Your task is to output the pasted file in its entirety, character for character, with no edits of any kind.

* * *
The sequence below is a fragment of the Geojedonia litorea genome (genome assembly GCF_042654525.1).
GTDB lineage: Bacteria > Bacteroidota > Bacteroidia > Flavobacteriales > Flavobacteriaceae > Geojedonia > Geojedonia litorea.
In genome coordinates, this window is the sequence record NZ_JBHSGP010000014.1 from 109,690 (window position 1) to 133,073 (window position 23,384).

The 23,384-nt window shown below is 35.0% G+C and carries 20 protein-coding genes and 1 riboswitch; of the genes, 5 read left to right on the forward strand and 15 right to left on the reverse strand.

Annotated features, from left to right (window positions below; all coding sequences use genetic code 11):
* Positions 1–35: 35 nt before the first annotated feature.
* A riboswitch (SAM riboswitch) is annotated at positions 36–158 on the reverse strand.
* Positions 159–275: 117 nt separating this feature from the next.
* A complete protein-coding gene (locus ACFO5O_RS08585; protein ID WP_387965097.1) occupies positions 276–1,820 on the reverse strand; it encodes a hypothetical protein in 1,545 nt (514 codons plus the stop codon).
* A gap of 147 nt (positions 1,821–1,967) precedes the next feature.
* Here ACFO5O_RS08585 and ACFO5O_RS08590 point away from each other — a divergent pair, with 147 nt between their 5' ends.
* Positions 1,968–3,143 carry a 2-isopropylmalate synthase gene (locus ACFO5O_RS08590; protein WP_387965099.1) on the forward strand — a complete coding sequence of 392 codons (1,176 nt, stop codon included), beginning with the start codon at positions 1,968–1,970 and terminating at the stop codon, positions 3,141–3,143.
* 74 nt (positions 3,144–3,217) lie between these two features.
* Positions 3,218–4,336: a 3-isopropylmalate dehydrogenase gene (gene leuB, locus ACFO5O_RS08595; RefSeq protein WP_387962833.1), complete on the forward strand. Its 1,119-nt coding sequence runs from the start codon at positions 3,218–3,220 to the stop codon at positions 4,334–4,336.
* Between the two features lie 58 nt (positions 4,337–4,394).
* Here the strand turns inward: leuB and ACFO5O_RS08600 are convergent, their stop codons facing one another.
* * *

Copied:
The sequence below is a fragment of the Geojedonia litorea genome (genome assembly GCF_042654525.1).
GTDB lineage: Bacteria > Bacteroidota > Bacteroidia > Flavobacteriales > Flavobacteriaceae > Geojedonia > Geojedonia litorea.
In genome coordinates, this window is the sequence record NZ_JBHSGP010000014.1 from 109,690 (window position 1) to 133,073 (window position 23,384).

The 23,384-nt window shown below is 35.0% G+C and carries 20 protein-coding genes and 1 riboswitch; of the genes, 5 read left to right on the forward strand and 15 right to left on the reverse strand.

Annotated features, from left to right (window positions below; all coding sequences use genetic code 11):
* Positions 1–35: 35 nt before the first annotated feature.
* A riboswitch (SAM riboswitch) is annotated at positions 36–158 on the reverse strand.
* Positions 159–275: 117 nt separating this feature from the next.
* A complete protein-coding gene (locus ACFO5O_RS08585; protein ID WP_387965097.1) occupies positions 276–1,820 on the reverse strand; it encodes a hypothetical protein in 1,545 nt (514 codons plus the stop codon).
* A gap of 147 nt (positions 1,821–1,967) precedes the next feature.
* Here ACFO5O_RS08585 and ACFO5O_RS08590 point away from each other — a divergent pair, with 147 nt between their 5' ends.
* Positions 1,968–3,143 carry a 2-isopropylmalate synthase gene (locus ACFO5O_RS08590; protein WP_387965099.1) on the forward strand — a complete coding sequence of 392 codons (1,176 nt, stop codon included), beginning with the start codon at positions 1,968–1,970 and terminating at the stop codon, positions 3,141–3,143.
* 74 nt (positions 3,144–3,217) lie between these two features.
* Positions 3,218–4,336: a 3-isopropylmalate dehydrogenase gene (gene leuB, locus ACFO5O_RS08595; RefSeq protein WP_387962833.1), complete on the forward strand. Its 1,119-nt coding sequence runs from the start codon at positions 3,218–3,220 to the stop codon at positions 4,334–4,336.
* Between the two features lie 58 nt (positions 4,337–4,394).
* Here the strand turns inward: leuB and ACFO5O_RS08600 are convergent, their stop codons facing one another.